At the same time, Beáta Nagy emphasized that the Academy of Young Researchers, established in 2019 with the support of the President of the Hungarian Academy of Sciences (HAS), is extremely helpful. This can help women to overcome disadvantages, as men in their forties are already part of serious research teams, women much less so. Of course, the field of work also matters: there are “masculine” careers (such as those available through higher education in engineering) where men often do the research and women do the conference organisation and catering “because they can do it better”. Sometimes even an older professor will make an insulting remark about female researchers. 

 

Positive discrimination is only useful for people of equal competences 

Erika Schaub talked about her own fortunate experience: she had two children, she was offered a manager position, but she turned it down because of the children, and she has no regrets, “it’s great to be with my daughters”, she said. Later, she was offered a management job again, and this time she accepted. The senior manager also said that she is aware of a case where the company is looking expressly for a female manager for a serious position at Generali. She told us about her shocking experience at a training course in Italy. One of her Italian colleagues told her that her elderly, Southern Italian, very partially sighted great-grandfather had asked her: “My girl, are you so ugly that you want to study so much?” 

There was also a lot of talk about the home office, which has become more and more common since Covid, and which, according to the speakers, helps mothers a lot, as it can be a solution in case of illness of the child, and also helps in the return after childbirth. Part-time work is also important. “It’s a win-win situation for the company, as it’s better to have two four-hour super-employees than one eight-hour newcomer,” Schaub said.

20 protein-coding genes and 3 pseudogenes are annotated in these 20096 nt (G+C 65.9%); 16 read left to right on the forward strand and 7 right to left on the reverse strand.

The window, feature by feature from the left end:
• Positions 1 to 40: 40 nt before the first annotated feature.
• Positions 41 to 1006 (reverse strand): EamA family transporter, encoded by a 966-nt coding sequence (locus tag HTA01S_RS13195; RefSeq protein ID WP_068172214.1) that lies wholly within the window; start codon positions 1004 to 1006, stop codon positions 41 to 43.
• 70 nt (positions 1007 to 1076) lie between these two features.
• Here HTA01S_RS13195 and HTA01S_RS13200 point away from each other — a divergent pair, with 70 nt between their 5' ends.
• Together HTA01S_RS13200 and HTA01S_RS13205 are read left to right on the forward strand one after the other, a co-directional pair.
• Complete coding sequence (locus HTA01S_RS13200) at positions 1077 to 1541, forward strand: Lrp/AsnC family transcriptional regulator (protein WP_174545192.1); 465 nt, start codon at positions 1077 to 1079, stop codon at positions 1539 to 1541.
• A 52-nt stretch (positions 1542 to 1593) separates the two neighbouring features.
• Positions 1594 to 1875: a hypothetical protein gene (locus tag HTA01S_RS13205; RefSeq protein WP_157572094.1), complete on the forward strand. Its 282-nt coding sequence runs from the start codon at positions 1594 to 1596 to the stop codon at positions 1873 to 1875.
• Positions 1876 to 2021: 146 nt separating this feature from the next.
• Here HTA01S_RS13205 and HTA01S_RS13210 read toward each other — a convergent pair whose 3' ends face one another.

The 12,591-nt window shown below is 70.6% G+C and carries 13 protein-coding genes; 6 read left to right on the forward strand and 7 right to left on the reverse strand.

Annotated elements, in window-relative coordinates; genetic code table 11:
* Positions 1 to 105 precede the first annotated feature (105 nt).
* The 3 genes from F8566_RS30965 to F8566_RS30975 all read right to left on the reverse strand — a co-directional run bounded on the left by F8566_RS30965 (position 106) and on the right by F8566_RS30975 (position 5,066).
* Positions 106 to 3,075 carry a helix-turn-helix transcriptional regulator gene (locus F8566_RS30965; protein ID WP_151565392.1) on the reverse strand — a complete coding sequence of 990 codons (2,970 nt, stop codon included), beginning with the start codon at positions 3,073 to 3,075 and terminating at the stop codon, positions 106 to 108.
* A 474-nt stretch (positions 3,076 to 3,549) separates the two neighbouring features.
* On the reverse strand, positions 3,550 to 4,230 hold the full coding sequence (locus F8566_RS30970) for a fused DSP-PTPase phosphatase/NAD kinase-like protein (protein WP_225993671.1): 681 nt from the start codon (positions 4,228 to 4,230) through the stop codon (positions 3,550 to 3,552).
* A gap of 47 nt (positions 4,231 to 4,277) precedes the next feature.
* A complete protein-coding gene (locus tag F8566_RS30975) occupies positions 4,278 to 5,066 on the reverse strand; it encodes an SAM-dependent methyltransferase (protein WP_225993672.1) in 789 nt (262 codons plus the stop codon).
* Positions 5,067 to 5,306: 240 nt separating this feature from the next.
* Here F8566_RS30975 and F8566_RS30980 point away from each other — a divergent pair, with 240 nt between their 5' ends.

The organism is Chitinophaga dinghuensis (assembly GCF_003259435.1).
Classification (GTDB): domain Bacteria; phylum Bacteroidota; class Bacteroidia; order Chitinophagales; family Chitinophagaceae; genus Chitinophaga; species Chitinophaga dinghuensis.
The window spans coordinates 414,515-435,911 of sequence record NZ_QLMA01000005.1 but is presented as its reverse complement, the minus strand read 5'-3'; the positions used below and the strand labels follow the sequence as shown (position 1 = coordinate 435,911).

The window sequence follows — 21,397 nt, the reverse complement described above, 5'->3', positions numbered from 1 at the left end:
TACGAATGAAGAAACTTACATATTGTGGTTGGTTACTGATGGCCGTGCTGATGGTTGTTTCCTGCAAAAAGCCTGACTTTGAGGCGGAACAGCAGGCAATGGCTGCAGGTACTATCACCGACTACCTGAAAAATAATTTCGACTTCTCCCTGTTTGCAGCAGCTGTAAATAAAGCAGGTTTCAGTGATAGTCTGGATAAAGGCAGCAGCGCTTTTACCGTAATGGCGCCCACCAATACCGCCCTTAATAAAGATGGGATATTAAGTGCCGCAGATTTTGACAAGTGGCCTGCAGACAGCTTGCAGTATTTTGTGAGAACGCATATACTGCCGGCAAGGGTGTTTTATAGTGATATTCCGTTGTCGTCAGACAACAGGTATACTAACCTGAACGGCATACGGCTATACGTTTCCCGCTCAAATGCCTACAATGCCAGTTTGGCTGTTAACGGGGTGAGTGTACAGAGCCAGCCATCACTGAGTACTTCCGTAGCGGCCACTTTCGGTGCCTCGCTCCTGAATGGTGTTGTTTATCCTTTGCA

In addition to the expected quotas and targets, the issue of positive discrimination was also discussed. According to Beáta Nagy, there are already some universities (she cited the Technical University of Delft in the Netherlands as an example) that publicly embrace positive discrimination. Both speakers agreed that this is an important tool, but only if the male and female candidates have the same competences. Another problem is that although 40% of senior managers are expected to be women, where can you find so many well-qualified, capable women? According to Beáta Nagy, Hungary is in a good position in this respect, as there are many capable, educated and smart people, and during the “cursed” socialist era there were many women leaders – after the regime change, when the two-tier banking system was established and many highly qualified and efficient financiers were needed at the same time, there were many women among them. 

 

You have the right to talk back! 

The speakers also pointed out that the gender pay gap is not just a “women’s issue”, and that it is important to raise awareness of this, and to educate management in companies. Erika Schaub reported that she is happy to see that her male colleagues also go to the kindergarten to pick up the children, and it is also nice when the company organises events where the children can be taken – she always goes to these because it is important to her. 

Afterwards, students were invited to ask questions. Responding to a question, the professor said that “often the family is the main arena of repressive mechanisms”. She believes that every woman has the right to talk back if she receives an insulting or sarcastic remark from anyone, “but how dare she talk back to a male colleague or even a boss if they have never done so in their family?” – she said. Erika Schaub stressed the importance of self-confidence in this issue. Another student asked how guests think about the boundaries between work and private life, as this has become an issue since home office became a practice. Beáta Nagy reported that in a previous research she had found that at a company, at least as many people work at home at night as during the day. 

Katalin Török 

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GEN.:2024.03.03. - 22:52:27